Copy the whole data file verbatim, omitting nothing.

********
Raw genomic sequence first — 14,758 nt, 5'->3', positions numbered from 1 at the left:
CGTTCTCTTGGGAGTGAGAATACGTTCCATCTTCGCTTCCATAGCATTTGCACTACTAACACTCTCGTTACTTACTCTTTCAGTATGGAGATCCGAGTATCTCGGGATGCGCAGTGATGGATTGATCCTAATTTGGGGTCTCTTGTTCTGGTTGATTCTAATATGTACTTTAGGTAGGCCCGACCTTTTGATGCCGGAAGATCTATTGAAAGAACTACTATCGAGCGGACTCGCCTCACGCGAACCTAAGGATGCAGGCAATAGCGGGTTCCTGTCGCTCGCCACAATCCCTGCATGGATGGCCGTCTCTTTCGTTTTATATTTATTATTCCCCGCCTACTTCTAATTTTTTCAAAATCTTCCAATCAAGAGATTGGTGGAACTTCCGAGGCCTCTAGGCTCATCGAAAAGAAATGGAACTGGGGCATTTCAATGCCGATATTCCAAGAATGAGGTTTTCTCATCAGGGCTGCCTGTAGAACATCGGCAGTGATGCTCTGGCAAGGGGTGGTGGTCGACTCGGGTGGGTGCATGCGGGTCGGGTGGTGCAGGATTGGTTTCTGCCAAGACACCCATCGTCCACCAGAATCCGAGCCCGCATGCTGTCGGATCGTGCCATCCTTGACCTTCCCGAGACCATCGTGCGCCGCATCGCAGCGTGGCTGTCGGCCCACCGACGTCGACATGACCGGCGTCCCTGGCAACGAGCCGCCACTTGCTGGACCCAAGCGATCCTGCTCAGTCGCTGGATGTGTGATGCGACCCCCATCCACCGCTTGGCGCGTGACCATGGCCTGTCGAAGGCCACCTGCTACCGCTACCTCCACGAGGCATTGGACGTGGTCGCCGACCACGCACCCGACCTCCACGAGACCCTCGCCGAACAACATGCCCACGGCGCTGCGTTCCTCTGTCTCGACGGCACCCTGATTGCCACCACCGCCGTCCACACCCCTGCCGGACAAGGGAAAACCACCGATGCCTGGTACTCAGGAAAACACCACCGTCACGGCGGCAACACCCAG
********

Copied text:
Raw genomic sequence first — 14,758 nt, 5'->3', positions numbered from 1 at the left:
CGTTCTCTTGGGAGTGAGAATACGTTCCATCTTCGCTTCCATAGCATTTGCACTACTAACACTCTCGTTACTTACTCTTTCAGTATGGAGATCCGAGTATCTCGGGATGCGCAGTGATGGATTGATCCTAATTTGGGGTCTCTTGTTCTGGTTGATTCTAATATGTACTTTAGGTAGGCCCGACCTTTTGATGCCGGAAGATCTATTGAAAGAACTACTATCGAGCGGACTCGCCTCACGCGAACCTAAGGATGCAGGCAATAGCGGGTTCCTGTCGCTCGCCACAATCCCTGCATGGATGGCCGTCTCTTTCGTTTTATATTTATTATTCCCCGCCTACTTCTAATTTTTTCAAAATCTTCCAATCAAGAGATTGGTGGAACTTCCGAGGCCTCTAGGCTCATCGAAAAGAAATGGAACTGGGGCATTTCAATGCCGATATTCCAAGAATGAGGTTTTCTCATCAGGGCTGCCTGTAGAACATCGGCAGTGATGCTCTGGCAAGGGGTGGTGGTCGACTCGGGTGGGTGCATGCGGGTCGGGTGGTGCAGGATTGGTTTCTGCCAAGACACCCATCGTCCACCAGAATCCGAGCCCGCATGCTGTCGGATCGTGCCATCCTTGACCTTCCCGAGACCATCGTGCGCCGCATCGCAGCGTGGCTGTCGGCCCACCGACGTCGACATGACCGGCGTCCCTGGCAACGAGCCGCCACTTGCTGGACCCAAGCGATCCTGCTCAGTCGCTGGATGTGTGATGCGACCCCCATCCACCGCTTGGCGCGTGACCATGGCCTGTCGAAGGCCACCTGCTACCGCTACCTCCACGAGGCATTGGACGTGGTCGCCGACCACGCACCCGACCTCCACGAGACCCTCGCCGAACAACATGCCCACGGCGCTGCGTTCCTCTGTCTCGACGGCACCCTGATTGCCACCACCGCCGTCCACACCCCTGCCGGACAAGGGAAAACCACCGATGCCTGGTACTCAGGAAAACACCACCGTCACGGCGGCAACACCCAG